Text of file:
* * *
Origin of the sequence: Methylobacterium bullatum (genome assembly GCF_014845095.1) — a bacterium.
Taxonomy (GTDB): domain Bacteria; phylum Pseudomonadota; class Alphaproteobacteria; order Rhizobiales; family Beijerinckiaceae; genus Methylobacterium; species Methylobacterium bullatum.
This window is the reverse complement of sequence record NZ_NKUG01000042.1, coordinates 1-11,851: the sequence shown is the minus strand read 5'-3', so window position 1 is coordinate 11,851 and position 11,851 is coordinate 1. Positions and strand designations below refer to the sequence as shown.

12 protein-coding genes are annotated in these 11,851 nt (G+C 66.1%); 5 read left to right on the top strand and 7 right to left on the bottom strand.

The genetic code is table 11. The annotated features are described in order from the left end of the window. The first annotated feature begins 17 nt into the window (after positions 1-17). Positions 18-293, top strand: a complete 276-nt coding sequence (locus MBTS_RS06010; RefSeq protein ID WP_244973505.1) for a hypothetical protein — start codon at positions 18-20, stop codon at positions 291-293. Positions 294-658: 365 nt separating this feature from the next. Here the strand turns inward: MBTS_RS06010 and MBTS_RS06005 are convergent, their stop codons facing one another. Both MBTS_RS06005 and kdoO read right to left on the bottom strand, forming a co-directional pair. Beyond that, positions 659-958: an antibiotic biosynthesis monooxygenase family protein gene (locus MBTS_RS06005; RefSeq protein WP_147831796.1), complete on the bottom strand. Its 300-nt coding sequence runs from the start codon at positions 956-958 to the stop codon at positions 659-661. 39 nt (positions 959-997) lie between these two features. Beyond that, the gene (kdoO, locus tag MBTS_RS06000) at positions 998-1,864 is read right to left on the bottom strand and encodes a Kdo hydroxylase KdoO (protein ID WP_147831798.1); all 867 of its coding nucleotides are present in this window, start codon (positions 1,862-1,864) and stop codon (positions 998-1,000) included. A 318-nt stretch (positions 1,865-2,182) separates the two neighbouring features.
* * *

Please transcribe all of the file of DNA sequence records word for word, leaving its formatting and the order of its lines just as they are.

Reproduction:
Origin of the sequence: Methylobacterium bullatum (genome assembly GCF_014845095.1) — a bacterium.
Taxonomy (GTDB): domain Bacteria; phylum Pseudomonadota; class Alphaproteobacteria; order Rhizobiales; family Beijerinckiaceae; genus Methylobacterium; species Methylobacterium bullatum.
This window is the reverse complement of sequence record NZ_NKUG01000042.1, coordinates 1-11,851: the sequence shown is the minus strand read 5'-3', so window position 1 is coordinate 11,851 and position 11,851 is coordinate 1. Positions and strand designations below refer to the sequence as shown.

12 protein-coding genes are annotated in these 11,851 nt (G+C 66.1%); 5 read left to right on the top strand and 7 right to left on the bottom strand.

The genetic code is table 11. The annotated features are described in order from the left end of the window. The first annotated feature begins 17 nt into the window (after positions 1-17). Positions 18-293, top strand: a complete 276-nt coding sequence (locus MBTS_RS06010; RefSeq protein ID WP_244973505.1) for a hypothetical protein — start codon at positions 18-20, stop codon at positions 291-293. Positions 294-658: 365 nt separating this feature from the next. Here the strand turns inward: MBTS_RS06010 and MBTS_RS06005 are convergent, their stop codons facing one another. Both MBTS_RS06005 and kdoO read right to left on the bottom strand, forming a co-directional pair. Beyond that, positions 659-958: an antibiotic biosynthesis monooxygenase family protein gene (locus MBTS_RS06005; RefSeq protein WP_147831796.1), complete on the bottom strand. Its 300-nt coding sequence runs from the start codon at positions 956-958 to the stop codon at positions 659-661. 39 nt (positions 959-997) lie between these two features. Beyond that, the gene (kdoO, locus tag MBTS_RS06000) at positions 998-1,864 is read right to left on the bottom strand and encodes a Kdo hydroxylase KdoO (protein ID WP_147831798.1); all 867 of its coding nucleotides are present in this window, start codon (positions 1,862-1,864) and stop codon (positions 998-1,000) included. A 318-nt stretch (positions 1,865-2,182) separates the two neighbouring features.